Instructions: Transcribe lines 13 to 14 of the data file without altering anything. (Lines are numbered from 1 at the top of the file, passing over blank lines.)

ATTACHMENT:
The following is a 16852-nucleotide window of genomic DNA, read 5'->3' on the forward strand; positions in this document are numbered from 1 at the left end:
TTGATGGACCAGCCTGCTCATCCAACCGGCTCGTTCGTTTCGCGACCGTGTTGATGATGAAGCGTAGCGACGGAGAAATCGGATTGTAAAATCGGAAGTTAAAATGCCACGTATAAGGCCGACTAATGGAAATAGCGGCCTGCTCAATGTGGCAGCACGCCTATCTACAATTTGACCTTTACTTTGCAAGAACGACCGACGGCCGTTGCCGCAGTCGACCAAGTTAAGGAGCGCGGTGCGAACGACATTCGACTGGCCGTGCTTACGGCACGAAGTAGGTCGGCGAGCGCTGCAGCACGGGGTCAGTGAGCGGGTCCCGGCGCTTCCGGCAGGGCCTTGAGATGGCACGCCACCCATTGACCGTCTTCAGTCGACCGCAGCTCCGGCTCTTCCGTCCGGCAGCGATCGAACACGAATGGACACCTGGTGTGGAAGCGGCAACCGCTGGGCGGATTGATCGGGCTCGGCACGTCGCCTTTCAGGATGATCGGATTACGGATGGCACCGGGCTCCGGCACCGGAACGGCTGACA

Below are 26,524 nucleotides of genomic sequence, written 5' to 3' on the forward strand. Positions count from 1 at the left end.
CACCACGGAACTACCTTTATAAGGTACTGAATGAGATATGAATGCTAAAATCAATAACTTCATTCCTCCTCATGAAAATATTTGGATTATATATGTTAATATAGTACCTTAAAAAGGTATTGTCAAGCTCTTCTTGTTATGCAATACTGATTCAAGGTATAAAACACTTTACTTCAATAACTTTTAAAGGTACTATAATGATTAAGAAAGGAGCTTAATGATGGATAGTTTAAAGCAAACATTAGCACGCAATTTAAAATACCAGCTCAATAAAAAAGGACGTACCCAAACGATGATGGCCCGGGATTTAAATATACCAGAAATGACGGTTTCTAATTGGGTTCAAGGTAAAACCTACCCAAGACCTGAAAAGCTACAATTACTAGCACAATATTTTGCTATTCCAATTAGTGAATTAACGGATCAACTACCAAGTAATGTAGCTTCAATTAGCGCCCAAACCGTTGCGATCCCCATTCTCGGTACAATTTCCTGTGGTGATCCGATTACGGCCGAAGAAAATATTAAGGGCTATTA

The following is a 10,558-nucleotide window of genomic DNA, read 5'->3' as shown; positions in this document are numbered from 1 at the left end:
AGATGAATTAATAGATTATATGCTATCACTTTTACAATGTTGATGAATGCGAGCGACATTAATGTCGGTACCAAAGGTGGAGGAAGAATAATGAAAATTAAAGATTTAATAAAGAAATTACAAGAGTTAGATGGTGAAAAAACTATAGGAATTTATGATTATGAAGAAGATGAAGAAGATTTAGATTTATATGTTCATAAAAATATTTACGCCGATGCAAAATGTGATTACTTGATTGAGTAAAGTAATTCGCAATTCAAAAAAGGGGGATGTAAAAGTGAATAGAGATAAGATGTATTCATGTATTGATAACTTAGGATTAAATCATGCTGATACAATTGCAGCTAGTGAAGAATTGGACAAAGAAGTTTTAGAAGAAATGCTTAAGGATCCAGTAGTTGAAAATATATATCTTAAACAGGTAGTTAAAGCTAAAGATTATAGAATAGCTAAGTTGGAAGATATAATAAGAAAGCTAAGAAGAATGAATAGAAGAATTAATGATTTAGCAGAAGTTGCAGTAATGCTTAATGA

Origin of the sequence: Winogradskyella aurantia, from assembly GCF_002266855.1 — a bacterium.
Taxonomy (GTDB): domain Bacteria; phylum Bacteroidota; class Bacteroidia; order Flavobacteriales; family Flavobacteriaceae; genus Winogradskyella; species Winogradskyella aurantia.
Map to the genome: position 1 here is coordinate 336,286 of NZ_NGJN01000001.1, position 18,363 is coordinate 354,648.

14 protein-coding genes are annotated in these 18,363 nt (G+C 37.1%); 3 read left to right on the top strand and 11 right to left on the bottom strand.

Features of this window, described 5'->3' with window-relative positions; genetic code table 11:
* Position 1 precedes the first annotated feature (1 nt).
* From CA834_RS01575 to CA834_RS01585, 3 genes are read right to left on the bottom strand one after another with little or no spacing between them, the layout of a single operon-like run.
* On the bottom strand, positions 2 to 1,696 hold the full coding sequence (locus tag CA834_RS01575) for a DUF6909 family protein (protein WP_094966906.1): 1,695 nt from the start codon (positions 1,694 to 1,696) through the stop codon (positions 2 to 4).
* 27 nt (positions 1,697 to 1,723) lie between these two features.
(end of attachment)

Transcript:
* From CA834_RS01575 to CA834_RS01585, 3 genes are read right to left on the bottom strand one after another with little or no spacing between them, the layout of a single operon-like run.
* On the bottom strand, positions 2 to 1,696 hold the full coding sequence (locus tag CA834_RS01575) for a DUF6909 family protein (protein WP_094966906.1): 1,695 nt from the start codon (positions 1,694 to 1,696) through the stop codon (positions 2 to 4).